Saracen1
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Several textbooks I have read have said that potential energy of a substance can't be reduced to zero,even at zero kelvin. However, I have come across other statements saying that gases have zero potential energy, but in reality do gases actually have a very small amount of potential energy (enough that its negligible, so we just class them as having zero potential energy)?Surely gases (referring to non ideal gases) have a very small amount of potential energy as a gas has very very weak intermolecular forces between molecules?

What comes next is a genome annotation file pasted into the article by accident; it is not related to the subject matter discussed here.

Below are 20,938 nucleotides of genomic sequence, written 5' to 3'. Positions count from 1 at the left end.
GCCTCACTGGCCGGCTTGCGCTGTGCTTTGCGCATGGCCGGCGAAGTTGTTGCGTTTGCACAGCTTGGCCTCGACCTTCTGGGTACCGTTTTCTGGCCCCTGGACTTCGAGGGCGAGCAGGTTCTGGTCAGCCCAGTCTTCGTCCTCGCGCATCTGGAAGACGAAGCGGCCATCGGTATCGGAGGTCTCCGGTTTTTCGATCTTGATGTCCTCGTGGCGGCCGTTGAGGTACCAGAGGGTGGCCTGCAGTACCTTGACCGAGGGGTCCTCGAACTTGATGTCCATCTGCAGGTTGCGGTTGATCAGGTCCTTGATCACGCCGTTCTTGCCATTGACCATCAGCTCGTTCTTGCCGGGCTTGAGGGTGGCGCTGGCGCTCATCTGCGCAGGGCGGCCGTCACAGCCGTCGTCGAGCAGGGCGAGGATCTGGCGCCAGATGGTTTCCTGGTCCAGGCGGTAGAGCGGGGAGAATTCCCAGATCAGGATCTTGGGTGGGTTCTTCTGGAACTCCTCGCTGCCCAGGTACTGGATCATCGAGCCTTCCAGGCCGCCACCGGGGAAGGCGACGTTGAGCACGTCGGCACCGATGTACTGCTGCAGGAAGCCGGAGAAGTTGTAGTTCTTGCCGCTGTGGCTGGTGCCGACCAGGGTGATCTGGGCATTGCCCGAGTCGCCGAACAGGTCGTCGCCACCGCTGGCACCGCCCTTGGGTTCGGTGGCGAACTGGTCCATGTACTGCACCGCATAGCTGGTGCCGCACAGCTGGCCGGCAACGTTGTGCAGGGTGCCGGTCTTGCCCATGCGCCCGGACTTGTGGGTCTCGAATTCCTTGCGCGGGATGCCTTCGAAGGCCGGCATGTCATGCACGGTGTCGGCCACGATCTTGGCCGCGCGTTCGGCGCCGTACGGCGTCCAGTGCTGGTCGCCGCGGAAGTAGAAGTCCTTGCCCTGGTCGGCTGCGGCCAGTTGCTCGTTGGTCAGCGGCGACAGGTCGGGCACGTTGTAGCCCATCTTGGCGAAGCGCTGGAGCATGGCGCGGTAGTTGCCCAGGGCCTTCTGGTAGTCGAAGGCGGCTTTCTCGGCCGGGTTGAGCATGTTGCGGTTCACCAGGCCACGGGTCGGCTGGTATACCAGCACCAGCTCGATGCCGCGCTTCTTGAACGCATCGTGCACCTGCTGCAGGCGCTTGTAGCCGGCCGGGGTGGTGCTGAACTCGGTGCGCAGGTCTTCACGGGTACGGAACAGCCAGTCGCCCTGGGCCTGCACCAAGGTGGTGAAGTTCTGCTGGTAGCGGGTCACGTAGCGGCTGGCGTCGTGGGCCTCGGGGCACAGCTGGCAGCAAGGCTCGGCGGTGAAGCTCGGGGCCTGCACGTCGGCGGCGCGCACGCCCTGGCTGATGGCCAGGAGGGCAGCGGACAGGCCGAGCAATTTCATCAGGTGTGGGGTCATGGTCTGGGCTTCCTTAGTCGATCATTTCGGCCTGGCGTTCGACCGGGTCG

I am wondering if anyone could clarify this for me?
Last edited by Saracen1; 2 years ago
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Brain Damage
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In an ideal gas, potential energy is assumed to be 0 because you have relatively few particles in a relatively large space. The particles are spaced far enough apart to assume that they never interact with each other.

In a real gas, particles will interact with each other, so they do have some potential energy. It's just not very much potential energy compared to liquids and solids because solid and liquid particles are much closer together.
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